That hasn’t stopped excited buyers from snapping up tickets for the event.
“We have sold 900 tickets for the rock night without knowing who the bands are,” Jett said. “We have people who just support the foundation. No matter what [is playing] they will go.”
The RISE Up Foundation was founded by Jett and his wife, Amber, to put on concert festivals for McHenry, with the proceeds going to the city’s parks.
Its first concert weekend in 2021 had been delayed a year by COVID-19, but Splash into Country raised $200,000 toward the city’s first splash pad.
“We have people who just support the foundation. No matter what [is playing] they will go.”— Wayne Jett, McHenry mayor and RISE Up Foundation co-founder
The 2022 country music show again raised $200,000 for the renovation of Miller Point Park, with another $250,000 earmarked for the park’s new pavilion, donated by Gary Lang, former owner of Gary Lang Auto Group.
After a year off this year to give volunteers a break, Jett’s ambitions have grown with the festival for 2024. It will now kick off a day earlier, on Thursday, Sept. 12. That first night is being called Rock the Lake, and Jett plans to bring three big-name acts to Petersen Park, attracting a crowd that prefers rock over country music.
With three nights of music instead of two, Jett believes the weekend will raise $400,000 to pay for an inclusive playground and other improvements at downtown McHenry’s Veterans Memorial Park.
Jett made the first band announcement on Nov. 20 when he posted on the riseupmchenry.com website and its Facebook page which bands will play during Splash into Country, the second and third nights of the music festival. Ticket sales started on Black Friday.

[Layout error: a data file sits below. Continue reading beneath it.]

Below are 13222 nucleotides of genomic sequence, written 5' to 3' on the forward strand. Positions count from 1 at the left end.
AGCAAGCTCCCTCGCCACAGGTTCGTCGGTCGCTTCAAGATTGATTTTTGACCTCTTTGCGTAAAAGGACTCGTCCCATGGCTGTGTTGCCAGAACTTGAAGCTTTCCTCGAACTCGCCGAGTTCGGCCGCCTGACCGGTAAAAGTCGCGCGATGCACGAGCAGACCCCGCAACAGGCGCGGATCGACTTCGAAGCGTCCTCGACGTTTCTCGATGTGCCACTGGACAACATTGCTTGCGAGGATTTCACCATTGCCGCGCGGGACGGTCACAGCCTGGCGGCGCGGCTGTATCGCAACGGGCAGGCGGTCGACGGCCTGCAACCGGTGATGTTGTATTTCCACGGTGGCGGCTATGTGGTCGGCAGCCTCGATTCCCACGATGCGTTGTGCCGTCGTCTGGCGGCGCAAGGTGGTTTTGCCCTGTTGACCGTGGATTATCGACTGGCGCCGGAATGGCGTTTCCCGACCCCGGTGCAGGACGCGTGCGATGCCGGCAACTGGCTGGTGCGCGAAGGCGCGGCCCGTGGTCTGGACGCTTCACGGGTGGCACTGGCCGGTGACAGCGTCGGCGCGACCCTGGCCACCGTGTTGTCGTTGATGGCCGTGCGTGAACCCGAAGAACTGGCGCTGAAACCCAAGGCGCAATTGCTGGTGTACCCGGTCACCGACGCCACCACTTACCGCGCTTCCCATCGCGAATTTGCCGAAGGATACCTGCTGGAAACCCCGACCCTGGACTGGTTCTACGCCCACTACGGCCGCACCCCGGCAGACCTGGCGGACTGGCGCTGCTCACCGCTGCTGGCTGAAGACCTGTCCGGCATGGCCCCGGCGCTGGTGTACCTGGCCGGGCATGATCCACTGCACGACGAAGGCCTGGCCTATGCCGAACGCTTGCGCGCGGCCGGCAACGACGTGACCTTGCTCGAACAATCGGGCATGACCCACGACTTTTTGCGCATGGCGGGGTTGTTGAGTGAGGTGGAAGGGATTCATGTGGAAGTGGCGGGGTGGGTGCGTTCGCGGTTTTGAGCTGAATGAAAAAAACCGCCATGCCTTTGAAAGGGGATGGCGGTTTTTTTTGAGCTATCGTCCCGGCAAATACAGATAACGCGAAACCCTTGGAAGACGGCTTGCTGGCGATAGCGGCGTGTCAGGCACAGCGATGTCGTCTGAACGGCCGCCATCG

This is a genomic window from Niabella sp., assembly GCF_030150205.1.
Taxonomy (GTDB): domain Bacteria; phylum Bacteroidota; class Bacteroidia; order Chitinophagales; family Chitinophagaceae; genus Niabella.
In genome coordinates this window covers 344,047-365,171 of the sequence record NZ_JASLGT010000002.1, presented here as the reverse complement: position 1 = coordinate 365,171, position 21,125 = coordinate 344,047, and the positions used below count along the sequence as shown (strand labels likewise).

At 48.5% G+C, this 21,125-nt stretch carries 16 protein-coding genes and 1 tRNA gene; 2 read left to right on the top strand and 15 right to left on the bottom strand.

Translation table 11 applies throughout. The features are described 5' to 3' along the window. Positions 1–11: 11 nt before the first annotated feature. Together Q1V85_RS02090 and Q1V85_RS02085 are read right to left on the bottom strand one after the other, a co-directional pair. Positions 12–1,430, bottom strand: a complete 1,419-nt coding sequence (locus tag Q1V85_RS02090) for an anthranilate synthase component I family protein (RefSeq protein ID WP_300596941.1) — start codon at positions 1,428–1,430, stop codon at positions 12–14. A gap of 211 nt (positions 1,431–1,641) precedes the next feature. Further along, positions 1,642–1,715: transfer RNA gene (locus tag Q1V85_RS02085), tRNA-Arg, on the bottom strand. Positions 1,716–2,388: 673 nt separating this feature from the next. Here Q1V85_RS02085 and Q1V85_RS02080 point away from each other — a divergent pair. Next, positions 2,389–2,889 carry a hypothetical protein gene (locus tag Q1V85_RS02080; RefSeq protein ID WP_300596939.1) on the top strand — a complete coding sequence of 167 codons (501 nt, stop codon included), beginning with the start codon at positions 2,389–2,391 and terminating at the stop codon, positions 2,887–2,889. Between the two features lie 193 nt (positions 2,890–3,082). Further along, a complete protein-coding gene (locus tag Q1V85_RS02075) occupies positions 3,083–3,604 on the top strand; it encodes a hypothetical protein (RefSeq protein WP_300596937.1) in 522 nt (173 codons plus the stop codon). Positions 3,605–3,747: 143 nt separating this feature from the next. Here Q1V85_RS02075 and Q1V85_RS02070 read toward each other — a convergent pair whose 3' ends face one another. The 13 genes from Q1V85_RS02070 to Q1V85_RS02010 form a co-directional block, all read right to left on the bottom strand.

The lineup for Friday, Sept.13, now includes Old Dominion, the 2020 Academy of Country Music Awards Vocal Group of the Year winner. Rounding out the night is TikTok sensation Tayler Holder and “American Idol” and “Dancing with the Stars” alum Lauren Alaina.
On Saturday, Sept. 14, the lineup includes Nashville Star winner Chris Young, along with Justin Moore and Greylan James.
Jett has at least one more well-known country music act to announce, but not until February. A radius clause – where an act is prevented from playing in a certain area before or after appearing nearby – prevents an announcement until then, he said.
In a few weeks, Jett is hoping to announce Thursday’s rock acts. He said one of the pending contracts is with “a very, very large rock band that would sell out in a heartbeat at the festival,” Jett said.
Ticket sales are going well. There were just 200 to 250 two- and three-day passes left as of midday Thursday, Jett said. Individual acts also announced, via their online outlets, a pre-sale that started on Thanksgiving for fans only.
Jett is pushing early sales and technology. Via the ticketing company he is using, RISE Up has eliminated paper and made all the tickets, from entrance to drink tickets, scannable via a phone app. Anyone who buys their drink tickets via the website by Dec. 31 receives $2 off per ticket.
He also knows where those visitors are coming from, and where they are going once the show is over. Working with the city and its data vendor, The Retail Coach, mobile data capture indicates the 2021 weekend brought 11,100 people to Petersen Park and 32% of the visitors came from McHenry.
The fundraising goal, Jett said, is to “create a park that is truly inclusive, ensuring that individuals of all abilities can enjoy its amenities.”
Exactly what those amenities will be has not been determined, Jett said. No plans will be drawn up until he and the city know how much money is available from RISE Up. He mentioned the possibility of swings and merry-go-rounds that are wheelchair-accessible, and ramps and rubberized surfaces that can accommodate wheelchairs or other mobility accessories.
At the Nov. 6 McHenry City Council meeting when the city signed off on the 2024 festival, Parks and Recreation Director Bill Hobson suggested that Veteran’s Park was picked for the RISE Up donation as it is the second-most popular in the city.
“It is a spot that has sidewalks all of the way around. ... it is easily accessible,” making it the right location for an accessible playground, Hobson said.